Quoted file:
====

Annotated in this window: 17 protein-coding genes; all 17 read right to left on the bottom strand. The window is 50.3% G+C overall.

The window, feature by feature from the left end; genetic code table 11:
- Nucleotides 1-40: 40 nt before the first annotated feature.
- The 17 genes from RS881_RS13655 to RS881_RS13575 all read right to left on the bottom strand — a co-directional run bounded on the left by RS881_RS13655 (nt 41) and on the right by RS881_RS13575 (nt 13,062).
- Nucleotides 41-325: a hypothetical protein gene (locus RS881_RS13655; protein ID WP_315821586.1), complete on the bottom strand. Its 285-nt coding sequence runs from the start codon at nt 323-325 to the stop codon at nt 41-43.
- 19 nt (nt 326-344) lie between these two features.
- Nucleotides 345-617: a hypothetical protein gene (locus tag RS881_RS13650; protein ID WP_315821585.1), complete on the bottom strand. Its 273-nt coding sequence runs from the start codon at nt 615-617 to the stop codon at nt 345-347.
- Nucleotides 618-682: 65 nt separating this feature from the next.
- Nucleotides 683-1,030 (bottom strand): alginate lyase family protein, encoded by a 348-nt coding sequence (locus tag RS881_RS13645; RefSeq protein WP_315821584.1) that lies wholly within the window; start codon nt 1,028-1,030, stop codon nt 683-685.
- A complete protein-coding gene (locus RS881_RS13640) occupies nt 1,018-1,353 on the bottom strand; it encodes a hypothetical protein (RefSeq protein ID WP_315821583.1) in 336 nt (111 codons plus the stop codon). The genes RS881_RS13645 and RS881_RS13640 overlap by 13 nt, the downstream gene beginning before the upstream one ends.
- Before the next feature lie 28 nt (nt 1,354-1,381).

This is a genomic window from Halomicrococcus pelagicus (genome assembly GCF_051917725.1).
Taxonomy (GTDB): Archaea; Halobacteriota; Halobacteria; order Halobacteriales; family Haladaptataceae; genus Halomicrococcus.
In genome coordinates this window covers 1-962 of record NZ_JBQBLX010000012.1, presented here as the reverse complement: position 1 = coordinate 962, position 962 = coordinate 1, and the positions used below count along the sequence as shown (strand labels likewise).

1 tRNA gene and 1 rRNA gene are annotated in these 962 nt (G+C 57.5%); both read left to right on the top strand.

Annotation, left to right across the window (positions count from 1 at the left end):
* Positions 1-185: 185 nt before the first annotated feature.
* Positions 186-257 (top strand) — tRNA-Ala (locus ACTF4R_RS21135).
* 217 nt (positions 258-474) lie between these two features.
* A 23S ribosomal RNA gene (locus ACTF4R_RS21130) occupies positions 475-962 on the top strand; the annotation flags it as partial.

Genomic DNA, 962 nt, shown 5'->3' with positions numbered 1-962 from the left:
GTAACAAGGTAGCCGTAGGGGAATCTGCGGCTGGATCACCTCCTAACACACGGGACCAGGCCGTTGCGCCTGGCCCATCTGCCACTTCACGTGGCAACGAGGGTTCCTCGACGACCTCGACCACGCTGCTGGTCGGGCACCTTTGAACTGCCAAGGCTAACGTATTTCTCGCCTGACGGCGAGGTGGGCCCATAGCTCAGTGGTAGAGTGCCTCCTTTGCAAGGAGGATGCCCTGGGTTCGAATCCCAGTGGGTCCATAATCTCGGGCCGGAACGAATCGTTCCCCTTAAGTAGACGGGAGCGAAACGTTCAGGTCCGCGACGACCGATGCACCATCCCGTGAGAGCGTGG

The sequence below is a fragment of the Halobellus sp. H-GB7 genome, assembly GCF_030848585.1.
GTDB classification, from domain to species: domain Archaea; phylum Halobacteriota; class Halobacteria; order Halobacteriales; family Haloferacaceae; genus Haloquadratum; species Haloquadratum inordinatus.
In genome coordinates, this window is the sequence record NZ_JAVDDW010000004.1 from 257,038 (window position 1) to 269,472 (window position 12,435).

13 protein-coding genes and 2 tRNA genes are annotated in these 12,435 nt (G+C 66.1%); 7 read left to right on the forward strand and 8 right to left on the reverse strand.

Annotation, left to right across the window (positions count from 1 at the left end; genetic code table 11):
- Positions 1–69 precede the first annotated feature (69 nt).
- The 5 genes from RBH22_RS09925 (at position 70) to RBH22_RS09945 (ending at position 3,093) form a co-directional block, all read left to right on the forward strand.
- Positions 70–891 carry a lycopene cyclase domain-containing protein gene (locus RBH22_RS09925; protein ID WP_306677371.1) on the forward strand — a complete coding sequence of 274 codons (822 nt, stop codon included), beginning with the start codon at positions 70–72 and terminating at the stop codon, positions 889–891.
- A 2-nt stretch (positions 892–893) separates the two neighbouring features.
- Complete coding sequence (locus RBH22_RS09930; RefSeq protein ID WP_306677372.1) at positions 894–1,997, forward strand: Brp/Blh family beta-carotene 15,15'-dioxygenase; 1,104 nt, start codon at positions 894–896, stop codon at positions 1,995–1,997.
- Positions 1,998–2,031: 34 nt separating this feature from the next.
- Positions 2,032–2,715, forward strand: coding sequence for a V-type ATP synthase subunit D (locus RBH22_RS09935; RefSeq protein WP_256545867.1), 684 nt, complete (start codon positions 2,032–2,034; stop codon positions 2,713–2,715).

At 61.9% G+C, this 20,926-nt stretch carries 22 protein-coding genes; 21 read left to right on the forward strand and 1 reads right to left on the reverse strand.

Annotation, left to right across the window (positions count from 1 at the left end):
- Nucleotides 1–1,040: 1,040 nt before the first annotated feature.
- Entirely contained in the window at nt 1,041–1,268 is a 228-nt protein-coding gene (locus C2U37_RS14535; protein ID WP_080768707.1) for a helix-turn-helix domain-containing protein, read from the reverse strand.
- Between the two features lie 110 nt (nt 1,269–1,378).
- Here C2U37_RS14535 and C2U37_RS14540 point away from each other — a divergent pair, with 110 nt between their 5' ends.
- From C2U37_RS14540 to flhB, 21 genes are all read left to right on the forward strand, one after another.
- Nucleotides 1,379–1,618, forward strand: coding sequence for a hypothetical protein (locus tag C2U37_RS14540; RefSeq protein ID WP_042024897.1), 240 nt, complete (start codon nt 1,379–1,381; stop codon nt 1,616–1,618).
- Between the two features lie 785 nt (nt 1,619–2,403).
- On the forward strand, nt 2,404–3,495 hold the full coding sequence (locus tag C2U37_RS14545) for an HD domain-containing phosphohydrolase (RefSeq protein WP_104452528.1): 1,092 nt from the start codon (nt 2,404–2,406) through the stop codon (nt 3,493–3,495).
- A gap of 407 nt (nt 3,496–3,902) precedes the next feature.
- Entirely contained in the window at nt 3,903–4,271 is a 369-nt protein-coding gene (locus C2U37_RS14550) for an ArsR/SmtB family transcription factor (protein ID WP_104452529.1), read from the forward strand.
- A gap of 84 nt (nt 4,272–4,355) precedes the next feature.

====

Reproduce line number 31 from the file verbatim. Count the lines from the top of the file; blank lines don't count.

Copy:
- A 2-nt stretch (positions 892–893) separates the two neighbouring features.